For the House, M.D. or Hugh Laurie fan on your list. Taking off from my popular Welcome to the End of the Thought Process, Chasing Zebras is a deep exploration of the FOX series as well as an atlas for the newer fans of the show. Available at Amazon.com, Barnes and Noble, Borders and indie bookstores online and in your city. Also available in Kindle and PDF ebook editions.
Published at Blogcritics.org
by Barbara Barnett
The substantive difference between words and deeds is one of House, MD’s most important themes. Wrapped in a medical procedural package, and occasionally bordering on comedy, the series is essentially a detailed character study of one of the most complex characters ever written for television (and certainly network television).
House is played by the ever-amazing Hugh Laurie (please forgive my entirely forgivable use of hyperbole), each week peeling back minute facets of this intricately crafted character, letting us glimpse the wounded, intellectual and deeply sensitive man beneath the sarcasm, cynicism, rudeness, and labyrinthine game-playing of his façade.
Left at the end of season three with no team, House, under pressure from Wilson and Cuddy, set out to hire a new staff. The “hiring arc,” also known as House Survivor lasted for eight episodes (not counting the season premiere). Had this been a “normal” 24 episode season, it would have taken up only a third of the season four narrative. As it played out, however, with the season delivering only 16 episodes, the “survivor” arc spanned half the season, giving it too much weight and not quite enough room for everything else that might have gone into the series’ fourth season. A very good (but slightly lopsided) season might have been exceptional had the full slate of 24 episodes aired. (The nine post-“survivor” arc episodes contained some the series’ best, including “Frozen,” and the breathtaking finale episodes “House’s Head” and “Wilson’s Heart.”)
On the other hand, the “survivor” arc serves to give us some insight into the “real” House; what he values and what he does not value in a medical colleague; how he thinks, and even how he feels. And it gives us a rare extended glimpse of House, the teacher.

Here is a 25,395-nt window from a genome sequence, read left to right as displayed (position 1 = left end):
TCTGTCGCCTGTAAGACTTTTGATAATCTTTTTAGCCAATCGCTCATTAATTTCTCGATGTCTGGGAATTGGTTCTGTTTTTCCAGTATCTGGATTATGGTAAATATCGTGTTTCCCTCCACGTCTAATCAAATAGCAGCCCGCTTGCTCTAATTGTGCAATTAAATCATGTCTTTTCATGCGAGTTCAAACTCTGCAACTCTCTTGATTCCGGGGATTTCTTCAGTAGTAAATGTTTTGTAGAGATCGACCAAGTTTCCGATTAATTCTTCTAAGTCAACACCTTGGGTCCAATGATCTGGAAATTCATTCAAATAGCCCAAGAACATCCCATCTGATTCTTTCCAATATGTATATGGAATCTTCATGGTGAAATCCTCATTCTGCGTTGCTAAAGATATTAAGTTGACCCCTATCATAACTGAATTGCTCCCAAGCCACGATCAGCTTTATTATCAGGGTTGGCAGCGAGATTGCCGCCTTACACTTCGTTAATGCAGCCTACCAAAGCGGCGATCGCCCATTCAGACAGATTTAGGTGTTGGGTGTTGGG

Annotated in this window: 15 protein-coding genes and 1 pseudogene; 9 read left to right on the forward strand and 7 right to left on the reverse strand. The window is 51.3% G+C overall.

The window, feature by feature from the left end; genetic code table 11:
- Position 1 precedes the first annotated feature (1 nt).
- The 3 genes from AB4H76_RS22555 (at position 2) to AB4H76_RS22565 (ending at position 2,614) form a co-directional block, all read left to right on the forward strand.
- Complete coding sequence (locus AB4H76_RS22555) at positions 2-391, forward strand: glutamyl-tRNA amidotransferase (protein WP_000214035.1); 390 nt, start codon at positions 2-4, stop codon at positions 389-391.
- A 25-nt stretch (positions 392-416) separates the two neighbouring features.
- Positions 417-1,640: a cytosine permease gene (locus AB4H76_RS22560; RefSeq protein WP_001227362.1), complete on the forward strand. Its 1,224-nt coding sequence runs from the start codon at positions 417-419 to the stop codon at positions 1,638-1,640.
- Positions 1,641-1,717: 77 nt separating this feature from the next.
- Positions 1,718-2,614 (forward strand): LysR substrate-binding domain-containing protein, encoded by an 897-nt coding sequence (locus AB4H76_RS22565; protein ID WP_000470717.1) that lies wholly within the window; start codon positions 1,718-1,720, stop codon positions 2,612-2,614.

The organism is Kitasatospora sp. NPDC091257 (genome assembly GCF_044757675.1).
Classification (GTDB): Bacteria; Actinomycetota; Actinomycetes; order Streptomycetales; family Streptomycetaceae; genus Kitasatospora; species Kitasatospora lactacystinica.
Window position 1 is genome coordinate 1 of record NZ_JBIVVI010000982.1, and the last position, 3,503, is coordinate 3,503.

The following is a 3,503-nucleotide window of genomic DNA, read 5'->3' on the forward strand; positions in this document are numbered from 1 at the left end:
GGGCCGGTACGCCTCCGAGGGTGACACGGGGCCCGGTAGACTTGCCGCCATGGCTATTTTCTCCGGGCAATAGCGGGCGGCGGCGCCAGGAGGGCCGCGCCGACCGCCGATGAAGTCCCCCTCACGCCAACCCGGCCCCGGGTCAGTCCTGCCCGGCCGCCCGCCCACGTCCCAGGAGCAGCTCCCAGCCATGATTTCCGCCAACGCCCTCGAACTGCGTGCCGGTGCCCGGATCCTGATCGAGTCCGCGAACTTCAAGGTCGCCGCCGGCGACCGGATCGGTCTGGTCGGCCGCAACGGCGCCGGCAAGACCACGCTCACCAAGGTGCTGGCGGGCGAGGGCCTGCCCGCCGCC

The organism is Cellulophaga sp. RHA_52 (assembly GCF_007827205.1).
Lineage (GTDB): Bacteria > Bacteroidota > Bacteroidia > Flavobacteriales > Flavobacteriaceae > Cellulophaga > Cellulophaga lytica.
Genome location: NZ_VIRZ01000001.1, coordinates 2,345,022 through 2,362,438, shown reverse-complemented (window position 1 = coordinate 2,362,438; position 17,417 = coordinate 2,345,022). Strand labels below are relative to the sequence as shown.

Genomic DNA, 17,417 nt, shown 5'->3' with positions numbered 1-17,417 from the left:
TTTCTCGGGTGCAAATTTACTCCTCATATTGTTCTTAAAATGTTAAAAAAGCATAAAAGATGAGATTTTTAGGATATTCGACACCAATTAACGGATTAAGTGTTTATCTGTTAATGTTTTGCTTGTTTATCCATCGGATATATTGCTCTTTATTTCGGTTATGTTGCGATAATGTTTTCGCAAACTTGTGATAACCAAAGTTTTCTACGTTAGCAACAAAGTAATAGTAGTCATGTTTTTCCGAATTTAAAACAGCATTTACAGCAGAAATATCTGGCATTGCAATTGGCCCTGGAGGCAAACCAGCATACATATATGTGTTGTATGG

Continued here….. http://blogcritics.org/archives/2008/07/01/072141.php
After what seems to have been a century (but was only, in fact, two months) we finally have solid information on the four remaining episodes of House’s fourth season. The series will be settling into its Monday night post-Bones time slot at 9:00 p.m. ET/8:00 p.m. CT on April 21, with a re-airing of “Don’t Ever Change,” which is where we last left off.
Then. (Insert fanfare-ta-da-da-da!) Then the new episodes begin April 28 with “No More Mr. Nice Guy,” featuring a “too nice” emergency room patient with a potentially much more serious problem than has been diagnosed. Of course, House thinks the guy’s “niceness” is a symptom.
In the meantime, as Amber and House continue their competition for Wilson’s attention, chaos is certain to ensue. Since most House episode titles convey a multitude of meanings, one can only guess who is no longer going to be playing “nice” (along with the patient, that is). Is it Wilson? Amber? Or is it House himself, who seemed to have given his blessing to Amber and Wilson’s relationship when last we saw them in February? Let the speculation begin!
In the May 5 episode, “Living the Dream,” House’s obsession with soap operas comes into play as he notices something is not quite right with an actor on his favorite show Prescription Passion. Neither House’s team, nor the actor himself, believe anything is awry, as they dismiss House’s assessment that the soap star (Jason Lewis) has a serious medical condition.
The fourth season finale, a two-parter called “House’s Head,” will air on consecutive Monday nights, May 12 and May 17. In part one (May 12), House is a passenger on a bus when it is involved in a serious accident. With a head injury causing him short-term memory loss, he begins to piece together recalled fragments about a fellow passenger who was exhibiting signs of a “deadly illness.” Unable to recall who the person was, or even how he came to be riding on the bus, House desperately tries to process the information from “fleeting flashes” to save the life of someone who may not even know he or she could be dying. As part two, “Wilson’s Heart” (May 19) unfolds, and House continues to pieces together his murky memories of the accident and the night before, his friendship with Wilson is pushed to the limit.
I have not seen any of the episodes, so this is all I know from the latest FOX press release. Sorry. If you’ve seen the previews shown following recent reruns on FOX, you can see flashes of the accident, and House inside the bus as it happens.
One more bit of news for readers of this column. I will be interviewing House executive producers/writers Garrett Lerner and Russel Friend after part one of the season finale airs on May 12. I’m very excited to have the rare opportunity of a one-on-one (I guess it’s technically one-on-two) converstation with Friend and Lerner, who are the writing team behind several particularly character-driven episodes, including “Skin Deep,” “Meaning,” “Cane and Able,” and “97 Seconds.” Oh, and I almost forgot to say — they are also two of the season finale writers. So stay tuned!